Information on How to Become a Private Investigator
Do you enjoy watching popular TV shows such as CSI (Crime Scene Investigation), Forensic Files, or Law & Order? Have you ever wondered how to become a private investigator who does the same types of things done in the shows? If this type of career path sounds like the perfect fit for you and you plan on going to college, here are some college degrees
to consider: forensic science, criminal justice, criminology, law, or psychology. Also keep in mind that private investigators must have strong critical thinking skills, knowledge of applicable laws, and be willing to work long hours, many times during the middle of the night.
The purpose of private investigators is more often than not to investigate civil matters for private citizens. They may assist lawyers and public defenders in gathering evidence or providing case details in court. In addition to working for law offices, many banks and insurance companies will use private eyes to investigate money trails, housing forclosures, and even fraud. Private investigators are also known to spend much of their time surveilling individuals, searching for missing persons, performing background checks, and even going undercover to acquire additional information. If any of these tasks sounds intriguing for a potential career, here's a helpful guide to help you get started:
Private Investigator Requirements:
Private Eye Job Description:
- Good communication skills for investigating and obtaining pertinent information
- Clean criminal record (no felonys allowed)
- Knowledge of relevant laws & regulations
- Strong educational background to develop critical thinking
- Previous experience or training with investigations
- Strong interrogative skills for distilling credible information
- Flexible schedule; able to work late hours
- Business skills (if you plan to run your own PI company)
- Obtain a private investigator license
Private Investigator Salary Information:
- Serving court documents/subpoenas to defendants
- Investigate false insurance crimes
- Find clients whose houses have been forclosed on
- Locate debtors for local businesses
- Investigate marital suspiciones via surveillance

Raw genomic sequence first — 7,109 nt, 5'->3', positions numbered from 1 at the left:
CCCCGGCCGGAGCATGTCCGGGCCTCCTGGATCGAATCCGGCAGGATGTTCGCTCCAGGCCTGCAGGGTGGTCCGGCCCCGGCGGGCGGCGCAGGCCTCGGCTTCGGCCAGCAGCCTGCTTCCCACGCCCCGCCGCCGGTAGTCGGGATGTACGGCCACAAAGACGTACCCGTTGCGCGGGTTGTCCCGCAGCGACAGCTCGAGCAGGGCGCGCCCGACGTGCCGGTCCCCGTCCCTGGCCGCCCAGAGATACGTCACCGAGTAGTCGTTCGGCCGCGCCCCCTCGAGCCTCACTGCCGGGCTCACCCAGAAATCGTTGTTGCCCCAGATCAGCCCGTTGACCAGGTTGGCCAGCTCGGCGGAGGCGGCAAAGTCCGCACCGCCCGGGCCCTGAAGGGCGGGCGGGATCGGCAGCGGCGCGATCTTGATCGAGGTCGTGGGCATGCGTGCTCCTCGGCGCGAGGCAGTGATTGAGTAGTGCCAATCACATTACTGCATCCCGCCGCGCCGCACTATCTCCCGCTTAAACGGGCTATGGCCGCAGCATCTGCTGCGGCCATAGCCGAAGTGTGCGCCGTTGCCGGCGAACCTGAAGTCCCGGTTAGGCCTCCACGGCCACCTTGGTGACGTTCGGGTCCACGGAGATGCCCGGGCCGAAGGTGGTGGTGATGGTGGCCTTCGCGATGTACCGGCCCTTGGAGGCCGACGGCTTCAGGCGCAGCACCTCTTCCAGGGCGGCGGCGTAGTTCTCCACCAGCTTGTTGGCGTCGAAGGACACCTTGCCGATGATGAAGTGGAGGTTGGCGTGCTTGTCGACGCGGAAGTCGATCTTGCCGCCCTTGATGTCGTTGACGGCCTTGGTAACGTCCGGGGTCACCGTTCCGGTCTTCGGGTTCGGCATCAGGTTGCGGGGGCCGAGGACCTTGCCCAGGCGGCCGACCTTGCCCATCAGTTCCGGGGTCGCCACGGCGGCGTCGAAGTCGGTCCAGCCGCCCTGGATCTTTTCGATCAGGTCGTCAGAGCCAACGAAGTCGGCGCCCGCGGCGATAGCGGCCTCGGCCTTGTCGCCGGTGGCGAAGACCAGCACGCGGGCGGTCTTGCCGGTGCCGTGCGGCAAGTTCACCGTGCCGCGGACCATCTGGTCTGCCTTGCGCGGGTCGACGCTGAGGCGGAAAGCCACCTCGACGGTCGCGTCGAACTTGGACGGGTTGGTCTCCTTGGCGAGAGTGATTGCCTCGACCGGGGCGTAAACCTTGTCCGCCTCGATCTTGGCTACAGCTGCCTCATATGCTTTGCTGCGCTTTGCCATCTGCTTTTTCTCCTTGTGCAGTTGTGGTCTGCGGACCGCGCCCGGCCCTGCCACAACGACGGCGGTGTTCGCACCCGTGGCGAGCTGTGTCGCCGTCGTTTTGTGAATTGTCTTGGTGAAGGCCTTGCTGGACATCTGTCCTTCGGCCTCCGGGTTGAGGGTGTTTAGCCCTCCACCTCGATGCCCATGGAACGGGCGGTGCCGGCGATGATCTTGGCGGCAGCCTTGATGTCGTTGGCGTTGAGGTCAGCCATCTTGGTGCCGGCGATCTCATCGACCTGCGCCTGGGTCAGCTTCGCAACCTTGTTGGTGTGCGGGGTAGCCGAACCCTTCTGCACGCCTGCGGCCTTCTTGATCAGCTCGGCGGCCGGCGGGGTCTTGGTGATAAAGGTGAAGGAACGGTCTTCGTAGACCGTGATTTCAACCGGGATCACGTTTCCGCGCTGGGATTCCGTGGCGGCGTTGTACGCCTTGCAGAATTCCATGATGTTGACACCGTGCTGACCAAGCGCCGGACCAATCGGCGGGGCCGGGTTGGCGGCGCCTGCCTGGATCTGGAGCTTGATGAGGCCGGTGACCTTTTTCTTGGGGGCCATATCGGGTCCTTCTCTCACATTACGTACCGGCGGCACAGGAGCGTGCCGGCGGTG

- Collecting evidence of adultery or illegal behavior
- Acquire payment/collateral for faulty loans
- Recovering stolen property or money
- Investigate identity theft & cyber crimes, such as illegal downloads
- Determine the cause or person responsible for certain crimes committed
The salary range for a private investigator can vary substantially based upon a number of different factors, including years of experience, area of expertise, demand, success rate, location, PI agency, etc. The hourly rates for hiring a private investigator can range anywhere from $50 to $500, and depending on the agency for which you work, you may earn anywhere from 40- 50% of the hourly fees. For this reason, some P.I.s are self-employed and stand to earn higher wages, which are necessary to make up for a lack of benefits. The national average salary for a private eyes ranges from approximately $35,000 - $50,000 per year, but can easily reach six digits with the proper experience, training, and track record.
The different types of private investigators:
How to Obtain a Private Investigator License:
- Computer Forensic Investigators - Specialize in presenting, analyzing, and recovering critical files and emails that can be used as evidence against suspects. Some of their work may include decrypting files, recovering passwords, and figuring out causes for a breach of security.
- Corporate Investigators - Conduct investigations dealing with theft, financial expense accounts, fraud, & drug use for large companies & corporations.
- Financial Investigators - Many times CPAs are used in this type of investigation to track and report large financial transactions. Financial investigators spend much of their time working with other accountants of financial institutions as well as investment bankers.
- Legal Investigators - Responsible for locating & interviewing witnesses, assist criminal defense attorneys, serve legal documents, and can even testify in court. Many legal investigators are employed by some of the bigger law firms.
- Loss Prevention Agents - These store detectives are in charge of monitoring & safeguarding merchandise of retail stores, as well as some of the more renown hotels. They are also used to prevent theft, inspect work areas for stolen goods, and track down missing inventory.
While each state has their own set of requirements and guidelines for obtaining a PI license, here are some general requirements that should help point you in the right direction:
- Must be at least 18 years old, usually 21 and older
- Have a spotless criminal record (no felonies of any kind)
- Have a strong educational background, preferably in criminal law, justice, or police science
- Have at least 3 years of investigative experience
- Develop a strong background on legal procedures
- Possess excellent communication & interrogative skills
- Pass a written private investigator exam with a qualifying score
Here is a list of requirements that will show you how to get a private investigator license in your state*:
*List of states that do no require a PI license to operate:
- South Dakota